Parents to Watch More Media Than Kids in 2007

July 17, 2007

This article is included in these additional categories:

Boomers & Older | Media & Entertainment | Men | Out-of-Home | Television | Women | Youth & Gen X

Parents are spending more time in front of the television and watching DVDs than kids – and older folk are also going to the movies more – according to study results just released by Integrated Media Measurement Inc. (IMMI).


The data, which was collected by monitoring actual individual behavior, shows that for the media being tracked, females ages 45-54 will spend the most time watching television, DVDs and theatrical releases in 2007 – an estimated 47.6 days (1,142 hours).


More findings from the study:

  • Males in the same age group are on track to watch 40.2 days worth of media.
  • In the younger parental age group (35-44), females are predicted to watch 38.3 days of media, males 33.9 days.
  • Comparatively, teenagers 13-17 (male and female) are on track to spend a total of 33.4 days in 2007 watching television, playing DVDs and going to the movies.


  • The movie-watching champs for the year (DVDs and movies in the theater) are projected to be men 18-24:
    • They will spend the equivalent of almost 3.5 entire days watching movies at home this year.
    • They’ll spend another two days watching movies in the theater.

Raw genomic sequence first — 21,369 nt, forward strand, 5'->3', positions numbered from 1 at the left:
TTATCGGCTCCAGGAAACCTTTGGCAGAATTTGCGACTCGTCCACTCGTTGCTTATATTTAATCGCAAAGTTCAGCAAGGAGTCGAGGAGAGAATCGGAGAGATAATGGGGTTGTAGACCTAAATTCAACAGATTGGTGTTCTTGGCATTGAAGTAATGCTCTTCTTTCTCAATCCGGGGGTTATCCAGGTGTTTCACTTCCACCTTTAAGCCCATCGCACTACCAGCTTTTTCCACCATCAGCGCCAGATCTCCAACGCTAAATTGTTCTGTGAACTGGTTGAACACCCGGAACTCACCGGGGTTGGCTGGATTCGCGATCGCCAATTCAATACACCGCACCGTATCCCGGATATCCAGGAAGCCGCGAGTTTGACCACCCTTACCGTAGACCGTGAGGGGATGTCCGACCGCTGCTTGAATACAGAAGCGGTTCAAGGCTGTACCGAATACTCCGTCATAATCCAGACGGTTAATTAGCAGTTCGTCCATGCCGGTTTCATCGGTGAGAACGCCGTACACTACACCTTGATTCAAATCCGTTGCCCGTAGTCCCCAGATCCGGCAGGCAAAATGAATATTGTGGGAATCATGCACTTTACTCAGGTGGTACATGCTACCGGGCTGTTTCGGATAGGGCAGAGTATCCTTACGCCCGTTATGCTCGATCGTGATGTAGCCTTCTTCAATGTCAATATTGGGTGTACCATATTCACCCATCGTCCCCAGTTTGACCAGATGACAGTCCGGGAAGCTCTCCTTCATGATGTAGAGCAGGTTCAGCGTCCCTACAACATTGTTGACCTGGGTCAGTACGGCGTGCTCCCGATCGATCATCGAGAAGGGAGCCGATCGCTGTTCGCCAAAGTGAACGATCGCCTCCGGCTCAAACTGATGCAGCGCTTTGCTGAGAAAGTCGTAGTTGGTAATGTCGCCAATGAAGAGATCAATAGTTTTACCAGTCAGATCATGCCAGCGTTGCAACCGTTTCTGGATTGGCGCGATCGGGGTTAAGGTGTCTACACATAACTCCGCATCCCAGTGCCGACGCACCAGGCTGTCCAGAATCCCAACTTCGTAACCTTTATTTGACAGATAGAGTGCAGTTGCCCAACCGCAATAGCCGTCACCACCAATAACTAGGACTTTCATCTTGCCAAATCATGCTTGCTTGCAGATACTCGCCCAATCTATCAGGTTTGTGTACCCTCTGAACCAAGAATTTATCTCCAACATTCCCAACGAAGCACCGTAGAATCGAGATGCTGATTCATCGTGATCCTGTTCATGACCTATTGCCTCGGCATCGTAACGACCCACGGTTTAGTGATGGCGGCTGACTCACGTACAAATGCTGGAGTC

• Females 35 to 44 watched the least movies at home.
  • Females 45 to 54 are spending the least time in the movie theater – half of what the male 18-24 year olds are watching.
  • The watchers of the least TV? Males 18-24, who are projected to be in front of the tube for a cumulative 21 days in 2007.

“Teens embrace new content delivery and entertainment technologies [e.g., computers, videogames and iPods] at a much faster pace than their parents, so we will naturally see a widening gap in the amount of television viewing time between the two groups,” said Amanda Welsh, head of research for IMMI.

About the study: The research was implemented through a panel built by IMMI that mirrors U.S. Census results for fundamental demographics in key markets. IMMI provided panel members with a mobile phone, asking them to carry it with them wherever they go. The phone is equipped with a technology that creates digital signatures of all the audio media (television, radio and movies) to which it has been exposed.

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